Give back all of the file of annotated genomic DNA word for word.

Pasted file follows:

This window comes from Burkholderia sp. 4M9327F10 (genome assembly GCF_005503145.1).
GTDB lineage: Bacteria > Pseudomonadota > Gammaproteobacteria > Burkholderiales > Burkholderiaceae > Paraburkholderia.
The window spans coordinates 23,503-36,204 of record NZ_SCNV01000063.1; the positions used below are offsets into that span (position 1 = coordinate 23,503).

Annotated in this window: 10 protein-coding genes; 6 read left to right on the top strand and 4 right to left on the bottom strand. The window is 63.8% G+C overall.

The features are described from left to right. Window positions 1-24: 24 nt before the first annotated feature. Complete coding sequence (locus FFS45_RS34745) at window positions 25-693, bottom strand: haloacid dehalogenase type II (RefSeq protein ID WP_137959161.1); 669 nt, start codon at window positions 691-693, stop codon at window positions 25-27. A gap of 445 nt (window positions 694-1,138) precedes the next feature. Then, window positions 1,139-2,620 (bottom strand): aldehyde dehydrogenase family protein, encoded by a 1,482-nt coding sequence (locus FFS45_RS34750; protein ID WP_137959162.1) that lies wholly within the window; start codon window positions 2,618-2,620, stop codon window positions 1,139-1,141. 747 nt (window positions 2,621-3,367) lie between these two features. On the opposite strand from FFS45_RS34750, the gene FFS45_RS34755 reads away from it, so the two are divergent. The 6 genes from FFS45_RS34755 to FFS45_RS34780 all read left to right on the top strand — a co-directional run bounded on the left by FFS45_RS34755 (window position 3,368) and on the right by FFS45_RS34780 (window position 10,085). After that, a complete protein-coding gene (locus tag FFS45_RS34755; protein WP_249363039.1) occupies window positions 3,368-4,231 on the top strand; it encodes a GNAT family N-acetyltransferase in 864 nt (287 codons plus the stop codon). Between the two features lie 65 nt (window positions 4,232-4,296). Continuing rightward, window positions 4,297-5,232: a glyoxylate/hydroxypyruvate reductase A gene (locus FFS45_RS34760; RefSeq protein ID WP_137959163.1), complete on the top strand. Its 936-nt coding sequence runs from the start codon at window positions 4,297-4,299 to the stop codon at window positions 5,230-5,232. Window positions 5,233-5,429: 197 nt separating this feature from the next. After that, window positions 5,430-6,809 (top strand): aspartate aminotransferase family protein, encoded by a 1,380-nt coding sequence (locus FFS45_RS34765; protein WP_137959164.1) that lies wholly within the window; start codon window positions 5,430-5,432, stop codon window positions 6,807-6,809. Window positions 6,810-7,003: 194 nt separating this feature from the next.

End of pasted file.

This window comes from Burkholderia sp. 4M9327F10 (genome assembly GCF_005503145.1).
GTDB lineage: Bacteria > Pseudomonadota > Gammaproteobacteria > Burkholderiales > Burkholderiaceae > Paraburkholderia.
The window spans coordinates 23,503-36,204 of record NZ_SCNV01000063.1; the positions used below are offsets into that span (position 1 = coordinate 23,503).

Annotated in this window: 10 protein-coding genes; 6 read left to right on the top strand and 4 right to left on the bottom strand. The window is 63.8% G+C overall.

The features are described from left to right. Window positions 1-24: 24 nt before the first annotated feature. Complete coding sequence (locus FFS45_RS34745) at window positions 25-693, bottom strand: haloacid dehalogenase type II (RefSeq protein ID WP_137959161.1); 669 nt, start codon at window positions 691-693, stop codon at window positions 25-27. A gap of 445 nt (window positions 694-1,138) precedes the next feature. Then, window positions 1,139-2,620 (bottom strand): aldehyde dehydrogenase family protein, encoded by a 1,482-nt coding sequence (locus FFS45_RS34750; protein ID WP_137959162.1) that lies wholly within the window; start codon window positions 2,618-2,620, stop codon window positions 1,139-1,141. 747 nt (window positions 2,621-3,367) lie between these two features. On the opposite strand from FFS45_RS34750, the gene FFS45_RS34755 reads away from it, so the two are divergent. The 6 genes from FFS45_RS34755 to FFS45_RS34780 all read left to right on the top strand — a co-directional run bounded on the left by FFS45_RS34755 (window position 3,368) and on the right by FFS45_RS34780 (window position 10,085). After that, a complete protein-coding gene (locus tag FFS45_RS34755; protein WP_249363039.1) occupies window positions 3,368-4,231 on the top strand; it encodes a GNAT family N-acetyltransferase in 864 nt (287 codons plus the stop codon). Between the two features lie 65 nt (window positions 4,232-4,296). Continuing rightward, window positions 4,297-5,232: a glyoxylate/hydroxypyruvate reductase A gene (locus FFS45_RS34760; RefSeq protein ID WP_137959163.1), complete on the top strand. Its 936-nt coding sequence runs from the start codon at window positions 4,297-4,299 to the stop codon at window positions 5,230-5,232. Window positions 5,233-5,429: 197 nt separating this feature from the next. After that, window positions 5,430-6,809 (top strand): aspartate aminotransferase family protein, encoded by a 1,380-nt coding sequence (locus FFS45_RS34765; protein WP_137959164.1) that lies wholly within the window; start codon window positions 5,430-5,432, stop codon window positions 6,807-6,809. Window positions 6,810-7,003: 194 nt separating this feature from the next.